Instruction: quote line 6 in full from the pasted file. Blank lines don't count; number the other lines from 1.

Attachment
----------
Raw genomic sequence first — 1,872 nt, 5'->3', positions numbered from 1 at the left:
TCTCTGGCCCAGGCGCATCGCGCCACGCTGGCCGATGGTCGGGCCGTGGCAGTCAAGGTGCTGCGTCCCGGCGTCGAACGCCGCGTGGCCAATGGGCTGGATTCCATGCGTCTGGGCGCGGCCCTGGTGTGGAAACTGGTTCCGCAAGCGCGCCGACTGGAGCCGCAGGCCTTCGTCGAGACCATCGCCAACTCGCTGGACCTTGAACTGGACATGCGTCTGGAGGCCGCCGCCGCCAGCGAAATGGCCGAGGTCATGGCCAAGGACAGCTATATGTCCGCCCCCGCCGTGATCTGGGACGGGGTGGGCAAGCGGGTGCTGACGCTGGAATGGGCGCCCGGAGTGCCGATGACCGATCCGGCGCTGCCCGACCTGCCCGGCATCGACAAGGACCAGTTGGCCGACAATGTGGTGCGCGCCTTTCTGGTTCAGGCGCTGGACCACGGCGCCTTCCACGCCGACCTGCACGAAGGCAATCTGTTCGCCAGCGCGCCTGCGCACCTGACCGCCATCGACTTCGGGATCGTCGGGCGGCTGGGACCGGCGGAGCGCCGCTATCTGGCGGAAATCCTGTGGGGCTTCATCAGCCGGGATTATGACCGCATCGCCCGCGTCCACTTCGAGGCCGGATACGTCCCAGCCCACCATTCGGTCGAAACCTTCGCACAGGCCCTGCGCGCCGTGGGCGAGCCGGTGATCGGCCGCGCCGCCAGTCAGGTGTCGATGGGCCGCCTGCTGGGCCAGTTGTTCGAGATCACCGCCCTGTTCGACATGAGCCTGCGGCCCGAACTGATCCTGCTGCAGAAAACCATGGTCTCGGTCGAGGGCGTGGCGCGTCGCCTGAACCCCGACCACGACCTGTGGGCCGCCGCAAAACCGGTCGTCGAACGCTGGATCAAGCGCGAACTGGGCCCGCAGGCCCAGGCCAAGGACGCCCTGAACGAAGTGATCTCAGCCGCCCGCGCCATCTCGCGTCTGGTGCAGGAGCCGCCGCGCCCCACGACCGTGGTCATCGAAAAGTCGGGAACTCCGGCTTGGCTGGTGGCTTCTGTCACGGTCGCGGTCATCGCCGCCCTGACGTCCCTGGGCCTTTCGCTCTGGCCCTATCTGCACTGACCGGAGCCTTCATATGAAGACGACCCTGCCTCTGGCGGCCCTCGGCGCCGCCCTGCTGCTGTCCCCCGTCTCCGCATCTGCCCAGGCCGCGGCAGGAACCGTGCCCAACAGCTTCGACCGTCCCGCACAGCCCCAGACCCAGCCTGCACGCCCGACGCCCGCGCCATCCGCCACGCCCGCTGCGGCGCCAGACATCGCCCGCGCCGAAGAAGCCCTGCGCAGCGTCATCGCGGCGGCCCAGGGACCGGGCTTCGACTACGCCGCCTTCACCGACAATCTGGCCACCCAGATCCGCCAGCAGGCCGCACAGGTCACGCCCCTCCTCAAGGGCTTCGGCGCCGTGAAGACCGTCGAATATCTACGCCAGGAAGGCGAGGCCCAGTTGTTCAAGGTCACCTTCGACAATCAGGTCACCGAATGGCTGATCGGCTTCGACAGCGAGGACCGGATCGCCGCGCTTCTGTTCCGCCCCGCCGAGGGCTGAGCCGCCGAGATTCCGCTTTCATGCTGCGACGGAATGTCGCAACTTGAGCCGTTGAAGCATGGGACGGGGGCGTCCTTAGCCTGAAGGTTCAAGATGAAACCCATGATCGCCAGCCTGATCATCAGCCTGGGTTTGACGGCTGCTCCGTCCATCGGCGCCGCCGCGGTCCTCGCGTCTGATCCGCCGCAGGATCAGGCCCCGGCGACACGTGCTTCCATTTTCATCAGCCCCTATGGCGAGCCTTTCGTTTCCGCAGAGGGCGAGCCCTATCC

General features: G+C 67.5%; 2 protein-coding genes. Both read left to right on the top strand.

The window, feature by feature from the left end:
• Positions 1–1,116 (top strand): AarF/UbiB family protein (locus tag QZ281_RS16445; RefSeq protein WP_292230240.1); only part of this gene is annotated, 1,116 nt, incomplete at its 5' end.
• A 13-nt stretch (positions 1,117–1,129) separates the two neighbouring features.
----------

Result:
• A 13-nt stretch (positions 1,117–1,129) separates the two neighbouring features.